Camilla is turning 70 in July. The Queen could name her to the Order of the Garter [the oldest order of chivalry].
It would be the biggest, most conspicuous sign of her approval. Maybe it’s too extreme.
Q: His private secretary said publicly that Charles knows the constitutional differences between being Prince of Wales and being monarch. Yet there is a lot of concern about a man known for his outspoken views on issues ranging from the environment to architecture.
A: I think he recognizes that the rules of the game are very different when you become monarch. You have two opportunities in the course of a year—the Christmas message and the Commonwealth speech. It’s the complete opposite of the way he’s led his life. When he becomes king, he becomes a national institution, and he has to follow the dictates of that.
Christopher Geidt [the Queen’s private secretary] has been holding tutorials, starting in 2008. He’s helping reinforce what Prince Charles understands he has to do when he becomes king. Geidt is a very skilled negotiator on behalf of the monarchy. He got a double knighthood, the second for helping with the transition.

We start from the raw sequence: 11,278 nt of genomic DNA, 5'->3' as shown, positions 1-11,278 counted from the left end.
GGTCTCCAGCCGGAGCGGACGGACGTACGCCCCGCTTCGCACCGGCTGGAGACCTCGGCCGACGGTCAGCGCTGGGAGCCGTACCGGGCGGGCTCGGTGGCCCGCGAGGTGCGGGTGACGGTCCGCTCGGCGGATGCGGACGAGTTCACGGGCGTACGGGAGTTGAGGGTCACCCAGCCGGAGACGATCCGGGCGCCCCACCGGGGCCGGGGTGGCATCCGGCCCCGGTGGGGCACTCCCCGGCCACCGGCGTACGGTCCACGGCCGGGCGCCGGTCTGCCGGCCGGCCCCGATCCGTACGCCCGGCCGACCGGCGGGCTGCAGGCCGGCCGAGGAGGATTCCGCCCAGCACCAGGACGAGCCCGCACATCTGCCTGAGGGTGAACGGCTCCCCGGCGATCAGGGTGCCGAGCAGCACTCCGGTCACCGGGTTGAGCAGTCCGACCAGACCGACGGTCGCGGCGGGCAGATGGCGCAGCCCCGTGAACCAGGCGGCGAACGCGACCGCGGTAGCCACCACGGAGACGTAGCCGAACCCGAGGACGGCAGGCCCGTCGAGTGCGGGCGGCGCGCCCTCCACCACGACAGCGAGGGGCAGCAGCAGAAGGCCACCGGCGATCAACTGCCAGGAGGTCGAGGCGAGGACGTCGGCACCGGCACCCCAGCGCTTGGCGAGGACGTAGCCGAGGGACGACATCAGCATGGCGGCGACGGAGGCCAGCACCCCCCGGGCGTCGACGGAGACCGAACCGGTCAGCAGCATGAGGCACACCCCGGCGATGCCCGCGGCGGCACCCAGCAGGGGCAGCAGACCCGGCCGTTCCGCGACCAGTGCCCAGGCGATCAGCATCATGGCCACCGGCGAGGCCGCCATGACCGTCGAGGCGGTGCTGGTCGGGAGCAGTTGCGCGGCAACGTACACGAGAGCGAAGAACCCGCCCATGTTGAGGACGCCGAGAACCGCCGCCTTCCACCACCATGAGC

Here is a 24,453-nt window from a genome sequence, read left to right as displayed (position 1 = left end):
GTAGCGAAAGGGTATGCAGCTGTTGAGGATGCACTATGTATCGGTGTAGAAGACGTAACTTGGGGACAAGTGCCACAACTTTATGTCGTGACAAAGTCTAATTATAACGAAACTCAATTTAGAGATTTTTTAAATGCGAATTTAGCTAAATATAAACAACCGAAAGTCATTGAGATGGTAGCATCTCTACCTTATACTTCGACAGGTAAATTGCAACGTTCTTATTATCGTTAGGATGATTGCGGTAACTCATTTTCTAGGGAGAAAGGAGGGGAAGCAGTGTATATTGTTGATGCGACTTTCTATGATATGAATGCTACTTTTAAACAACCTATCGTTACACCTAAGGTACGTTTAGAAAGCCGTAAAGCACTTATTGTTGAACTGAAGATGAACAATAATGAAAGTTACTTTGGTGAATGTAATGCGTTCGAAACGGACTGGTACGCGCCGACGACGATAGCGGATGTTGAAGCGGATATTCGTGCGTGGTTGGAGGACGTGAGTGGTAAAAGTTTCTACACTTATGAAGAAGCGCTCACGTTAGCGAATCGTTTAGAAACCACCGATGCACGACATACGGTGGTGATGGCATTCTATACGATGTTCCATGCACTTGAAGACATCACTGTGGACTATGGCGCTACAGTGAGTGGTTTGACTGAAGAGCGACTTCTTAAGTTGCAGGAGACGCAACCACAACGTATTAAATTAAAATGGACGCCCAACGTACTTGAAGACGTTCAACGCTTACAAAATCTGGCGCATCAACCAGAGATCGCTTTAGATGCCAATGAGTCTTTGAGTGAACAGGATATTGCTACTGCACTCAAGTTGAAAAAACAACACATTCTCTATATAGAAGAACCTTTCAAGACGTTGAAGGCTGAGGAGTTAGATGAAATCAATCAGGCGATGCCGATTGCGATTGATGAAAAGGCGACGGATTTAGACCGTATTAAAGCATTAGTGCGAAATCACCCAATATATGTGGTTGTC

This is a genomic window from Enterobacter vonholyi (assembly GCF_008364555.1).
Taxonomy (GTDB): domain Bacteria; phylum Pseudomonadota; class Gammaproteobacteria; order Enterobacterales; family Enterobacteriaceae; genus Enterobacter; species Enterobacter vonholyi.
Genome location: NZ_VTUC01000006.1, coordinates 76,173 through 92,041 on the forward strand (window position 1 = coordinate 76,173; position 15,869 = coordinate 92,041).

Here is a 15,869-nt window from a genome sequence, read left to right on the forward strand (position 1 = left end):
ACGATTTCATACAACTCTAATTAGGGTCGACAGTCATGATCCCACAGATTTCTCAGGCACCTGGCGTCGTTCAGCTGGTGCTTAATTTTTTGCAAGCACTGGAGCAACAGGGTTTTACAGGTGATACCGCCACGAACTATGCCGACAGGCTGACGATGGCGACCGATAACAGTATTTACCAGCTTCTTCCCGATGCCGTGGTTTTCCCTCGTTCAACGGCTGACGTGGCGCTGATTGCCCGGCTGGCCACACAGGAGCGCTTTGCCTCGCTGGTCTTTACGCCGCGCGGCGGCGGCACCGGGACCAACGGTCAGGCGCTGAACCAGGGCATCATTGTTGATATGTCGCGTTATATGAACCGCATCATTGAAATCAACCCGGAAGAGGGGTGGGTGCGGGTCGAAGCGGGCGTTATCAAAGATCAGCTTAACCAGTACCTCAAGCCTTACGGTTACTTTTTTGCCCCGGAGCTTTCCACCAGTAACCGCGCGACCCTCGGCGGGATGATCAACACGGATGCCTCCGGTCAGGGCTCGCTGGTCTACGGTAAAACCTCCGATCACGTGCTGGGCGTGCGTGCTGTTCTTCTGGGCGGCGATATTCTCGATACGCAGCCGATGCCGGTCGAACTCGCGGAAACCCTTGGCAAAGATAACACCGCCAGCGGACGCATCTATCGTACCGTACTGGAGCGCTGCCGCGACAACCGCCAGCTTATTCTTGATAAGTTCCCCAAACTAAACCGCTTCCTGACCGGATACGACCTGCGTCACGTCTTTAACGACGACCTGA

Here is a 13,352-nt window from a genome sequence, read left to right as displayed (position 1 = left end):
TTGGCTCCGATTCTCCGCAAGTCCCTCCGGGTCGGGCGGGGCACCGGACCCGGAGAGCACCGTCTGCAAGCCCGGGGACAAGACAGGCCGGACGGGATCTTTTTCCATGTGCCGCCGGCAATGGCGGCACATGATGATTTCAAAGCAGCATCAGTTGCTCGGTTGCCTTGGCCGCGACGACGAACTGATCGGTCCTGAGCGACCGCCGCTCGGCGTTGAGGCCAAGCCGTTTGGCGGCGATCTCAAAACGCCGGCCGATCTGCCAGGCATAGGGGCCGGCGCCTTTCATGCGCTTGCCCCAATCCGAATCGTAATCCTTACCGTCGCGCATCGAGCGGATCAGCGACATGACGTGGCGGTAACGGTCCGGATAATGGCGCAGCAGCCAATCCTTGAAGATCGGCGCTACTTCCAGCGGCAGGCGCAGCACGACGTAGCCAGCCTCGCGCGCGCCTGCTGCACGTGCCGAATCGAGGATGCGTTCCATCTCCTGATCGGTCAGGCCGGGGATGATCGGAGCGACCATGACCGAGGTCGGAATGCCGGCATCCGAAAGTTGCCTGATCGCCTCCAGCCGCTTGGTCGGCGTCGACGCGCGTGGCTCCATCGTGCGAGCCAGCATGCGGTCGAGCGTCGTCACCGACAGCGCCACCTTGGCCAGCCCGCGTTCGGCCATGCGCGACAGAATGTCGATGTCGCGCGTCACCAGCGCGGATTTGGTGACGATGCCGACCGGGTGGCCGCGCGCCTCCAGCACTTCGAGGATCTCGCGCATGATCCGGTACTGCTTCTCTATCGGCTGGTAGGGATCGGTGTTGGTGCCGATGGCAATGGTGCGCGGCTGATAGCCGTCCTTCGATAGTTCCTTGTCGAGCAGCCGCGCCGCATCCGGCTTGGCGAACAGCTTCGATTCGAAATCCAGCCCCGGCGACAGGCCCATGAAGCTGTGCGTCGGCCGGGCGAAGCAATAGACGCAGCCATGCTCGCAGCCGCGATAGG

Q: I’m curious to hear your thoughts on the detailed article in the Guardian newspaper on what will happen after the Queen dies. It states Charles’s coronation will take place quite quickly after he accedes the throne.
A: I think they do have to have it expeditiously, make sure the interval is not more than 3 months, less if they have the details nailed down. The republicans are licking their chops, rubbing their hands together, lying in wait.
On the other hand, she will be such a difficult act to follow. His style in dealing with the Commonwealth heads was very relaxed, and personal. The Queen is more formal in her presentation. She reads every word that’s on the paper in front of her. But he’s much closer to her generation and a product of that kind of life, which is why he’s in this weird straddle.